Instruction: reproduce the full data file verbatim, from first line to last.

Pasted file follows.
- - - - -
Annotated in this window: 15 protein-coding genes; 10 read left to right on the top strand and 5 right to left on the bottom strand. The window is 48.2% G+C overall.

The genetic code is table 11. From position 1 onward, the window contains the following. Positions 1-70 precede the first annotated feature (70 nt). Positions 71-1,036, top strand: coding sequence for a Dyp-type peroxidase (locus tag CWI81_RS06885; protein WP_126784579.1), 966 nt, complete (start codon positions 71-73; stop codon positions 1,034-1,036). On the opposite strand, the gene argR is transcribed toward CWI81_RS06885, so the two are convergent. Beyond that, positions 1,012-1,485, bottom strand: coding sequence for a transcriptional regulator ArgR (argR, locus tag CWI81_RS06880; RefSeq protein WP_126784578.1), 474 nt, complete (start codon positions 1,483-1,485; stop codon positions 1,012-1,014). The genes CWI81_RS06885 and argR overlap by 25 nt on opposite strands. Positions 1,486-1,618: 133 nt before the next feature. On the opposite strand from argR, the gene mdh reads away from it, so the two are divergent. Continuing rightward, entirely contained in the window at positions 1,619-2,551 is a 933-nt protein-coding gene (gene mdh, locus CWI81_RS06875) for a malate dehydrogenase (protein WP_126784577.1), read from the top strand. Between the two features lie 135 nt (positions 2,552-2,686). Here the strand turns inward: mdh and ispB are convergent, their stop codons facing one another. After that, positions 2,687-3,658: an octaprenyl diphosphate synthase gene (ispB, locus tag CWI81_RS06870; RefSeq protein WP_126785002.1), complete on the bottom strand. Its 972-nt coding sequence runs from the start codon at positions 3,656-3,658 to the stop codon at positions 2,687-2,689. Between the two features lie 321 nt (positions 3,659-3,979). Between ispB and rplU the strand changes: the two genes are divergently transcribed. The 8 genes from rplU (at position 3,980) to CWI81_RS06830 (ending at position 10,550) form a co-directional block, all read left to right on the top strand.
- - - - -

Annotated in this window: 15 protein-coding genes; 10 read left to right on the top strand and 5 right to left on the bottom strand. The window is 48.2% G+C overall.

The genetic code is table 11. From position 1 onward, the window contains the following. Positions 1-70 precede the first annotated feature (70 nt). Positions 71-1,036, top strand: coding sequence for a Dyp-type peroxidase (locus tag CWI81_RS06885; protein WP_126784579.1), 966 nt, complete (start codon positions 71-73; stop codon positions 1,034-1,036). On the opposite strand, the gene argR is transcribed toward CWI81_RS06885, so the two are convergent. Beyond that, positions 1,012-1,485, bottom strand: coding sequence for a transcriptional regulator ArgR (argR, locus tag CWI81_RS06880; RefSeq protein WP_126784578.1), 474 nt, complete (start codon positions 1,483-1,485; stop codon positions 1,012-1,014). The genes CWI81_RS06885 and argR overlap by 25 nt on opposite strands. Positions 1,486-1,618: 133 nt before the next feature. On the opposite strand from argR, the gene mdh reads away from it, so the two are divergent. Continuing rightward, entirely contained in the window at positions 1,619-2,551 is a 933-nt protein-coding gene (gene mdh, locus CWI81_RS06875) for a malate dehydrogenase (protein WP_126784577.1), read from the top strand. Between the two features lie 135 nt (positions 2,552-2,686). Here the strand turns inward: mdh and ispB are convergent, their stop codons facing one another. After that, positions 2,687-3,658: an octaprenyl diphosphate synthase gene (ispB, locus tag CWI81_RS06870; RefSeq protein WP_126785002.1), complete on the bottom strand. Its 972-nt coding sequence runs from the start codon at positions 3,656-3,658 to the stop codon at positions 2,687-2,689. Between the two features lie 321 nt (positions 3,659-3,979). Between ispB and rplU the strand changes: the two genes are divergently transcribed. The 8 genes from rplU (at position 3,980) to CWI81_RS06830 (ending at position 10,550) form a co-directional block, all read left to right on the top strand.